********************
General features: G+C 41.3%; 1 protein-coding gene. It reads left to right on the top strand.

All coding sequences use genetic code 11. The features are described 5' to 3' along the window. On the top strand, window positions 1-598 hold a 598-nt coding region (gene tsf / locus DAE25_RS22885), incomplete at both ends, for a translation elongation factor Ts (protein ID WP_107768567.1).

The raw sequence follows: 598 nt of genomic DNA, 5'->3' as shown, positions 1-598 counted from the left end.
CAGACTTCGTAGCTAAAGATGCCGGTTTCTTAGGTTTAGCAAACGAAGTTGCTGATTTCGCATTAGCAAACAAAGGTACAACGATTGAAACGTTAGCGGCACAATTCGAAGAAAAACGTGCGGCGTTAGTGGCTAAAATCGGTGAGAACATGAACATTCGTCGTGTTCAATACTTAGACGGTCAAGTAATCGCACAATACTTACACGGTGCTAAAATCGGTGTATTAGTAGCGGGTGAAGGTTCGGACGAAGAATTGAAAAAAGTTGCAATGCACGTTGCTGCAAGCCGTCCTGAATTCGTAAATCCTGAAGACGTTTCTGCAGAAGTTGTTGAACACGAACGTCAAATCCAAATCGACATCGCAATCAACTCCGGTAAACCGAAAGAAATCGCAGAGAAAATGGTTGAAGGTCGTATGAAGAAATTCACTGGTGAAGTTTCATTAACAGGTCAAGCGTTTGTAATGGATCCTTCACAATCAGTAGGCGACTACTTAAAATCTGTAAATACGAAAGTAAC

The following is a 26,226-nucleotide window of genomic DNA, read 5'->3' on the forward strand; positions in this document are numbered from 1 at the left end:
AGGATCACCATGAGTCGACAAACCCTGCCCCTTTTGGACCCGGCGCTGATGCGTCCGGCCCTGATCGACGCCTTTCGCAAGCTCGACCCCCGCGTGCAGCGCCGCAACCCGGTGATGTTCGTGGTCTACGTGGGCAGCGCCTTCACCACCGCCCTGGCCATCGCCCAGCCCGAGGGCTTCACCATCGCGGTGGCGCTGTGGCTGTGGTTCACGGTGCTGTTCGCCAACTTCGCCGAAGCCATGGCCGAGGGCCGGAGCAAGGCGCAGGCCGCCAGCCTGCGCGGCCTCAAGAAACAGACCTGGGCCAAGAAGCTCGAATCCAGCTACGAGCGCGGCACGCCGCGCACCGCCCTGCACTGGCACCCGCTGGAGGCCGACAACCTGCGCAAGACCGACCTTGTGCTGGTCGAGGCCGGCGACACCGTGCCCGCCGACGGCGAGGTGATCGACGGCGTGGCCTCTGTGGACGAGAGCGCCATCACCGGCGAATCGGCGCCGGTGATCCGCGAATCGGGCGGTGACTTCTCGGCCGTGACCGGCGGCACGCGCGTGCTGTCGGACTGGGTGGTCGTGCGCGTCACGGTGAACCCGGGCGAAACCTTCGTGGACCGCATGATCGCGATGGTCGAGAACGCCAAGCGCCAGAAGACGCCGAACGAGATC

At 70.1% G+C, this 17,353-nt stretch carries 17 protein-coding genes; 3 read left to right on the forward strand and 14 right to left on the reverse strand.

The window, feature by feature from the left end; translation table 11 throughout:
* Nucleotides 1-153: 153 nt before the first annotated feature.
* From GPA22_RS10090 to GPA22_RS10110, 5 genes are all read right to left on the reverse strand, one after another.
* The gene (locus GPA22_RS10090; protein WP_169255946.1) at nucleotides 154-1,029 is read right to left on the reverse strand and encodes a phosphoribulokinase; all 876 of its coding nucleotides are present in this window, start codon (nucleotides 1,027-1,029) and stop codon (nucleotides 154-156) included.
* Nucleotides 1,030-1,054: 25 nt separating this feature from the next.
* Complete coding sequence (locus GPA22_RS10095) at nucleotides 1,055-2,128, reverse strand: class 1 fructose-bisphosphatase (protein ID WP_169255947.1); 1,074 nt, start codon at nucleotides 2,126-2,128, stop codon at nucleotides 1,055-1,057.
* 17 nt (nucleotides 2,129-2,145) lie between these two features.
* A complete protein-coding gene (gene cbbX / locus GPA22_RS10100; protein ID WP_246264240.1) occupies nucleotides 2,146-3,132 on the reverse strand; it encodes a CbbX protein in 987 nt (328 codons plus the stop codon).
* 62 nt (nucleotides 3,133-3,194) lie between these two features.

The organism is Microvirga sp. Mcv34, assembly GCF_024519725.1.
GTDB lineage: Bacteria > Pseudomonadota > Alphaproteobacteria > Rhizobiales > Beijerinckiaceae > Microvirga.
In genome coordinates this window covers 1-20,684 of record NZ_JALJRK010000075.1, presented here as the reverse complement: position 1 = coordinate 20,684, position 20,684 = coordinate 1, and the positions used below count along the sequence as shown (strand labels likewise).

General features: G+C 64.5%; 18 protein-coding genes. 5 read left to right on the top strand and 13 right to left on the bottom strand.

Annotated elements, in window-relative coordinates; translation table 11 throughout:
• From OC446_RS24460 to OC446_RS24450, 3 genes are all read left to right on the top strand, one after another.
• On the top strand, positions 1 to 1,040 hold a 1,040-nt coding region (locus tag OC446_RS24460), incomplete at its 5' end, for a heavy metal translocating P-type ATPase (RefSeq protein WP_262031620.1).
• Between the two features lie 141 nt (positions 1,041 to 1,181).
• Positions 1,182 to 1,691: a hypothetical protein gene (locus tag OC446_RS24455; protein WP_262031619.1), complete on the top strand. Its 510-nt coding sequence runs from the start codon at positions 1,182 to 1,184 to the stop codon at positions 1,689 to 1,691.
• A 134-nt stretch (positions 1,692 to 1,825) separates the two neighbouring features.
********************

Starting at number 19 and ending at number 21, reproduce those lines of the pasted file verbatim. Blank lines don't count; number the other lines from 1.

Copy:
In genome coordinates this window covers 1-20,684 of record NZ_JALJRK010000075.1, presented here as the reverse complement: position 1 = coordinate 20,684, position 20,684 = coordinate 1, and the positions used below count along the sequence as shown (strand labels likewise).

General features: G+C 64.5%; 18 protein-coding genes. 5 read left to right on the top strand and 13 right to left on the bottom strand.

Annotated elements, in window-relative coordinates; translation table 11 throughout: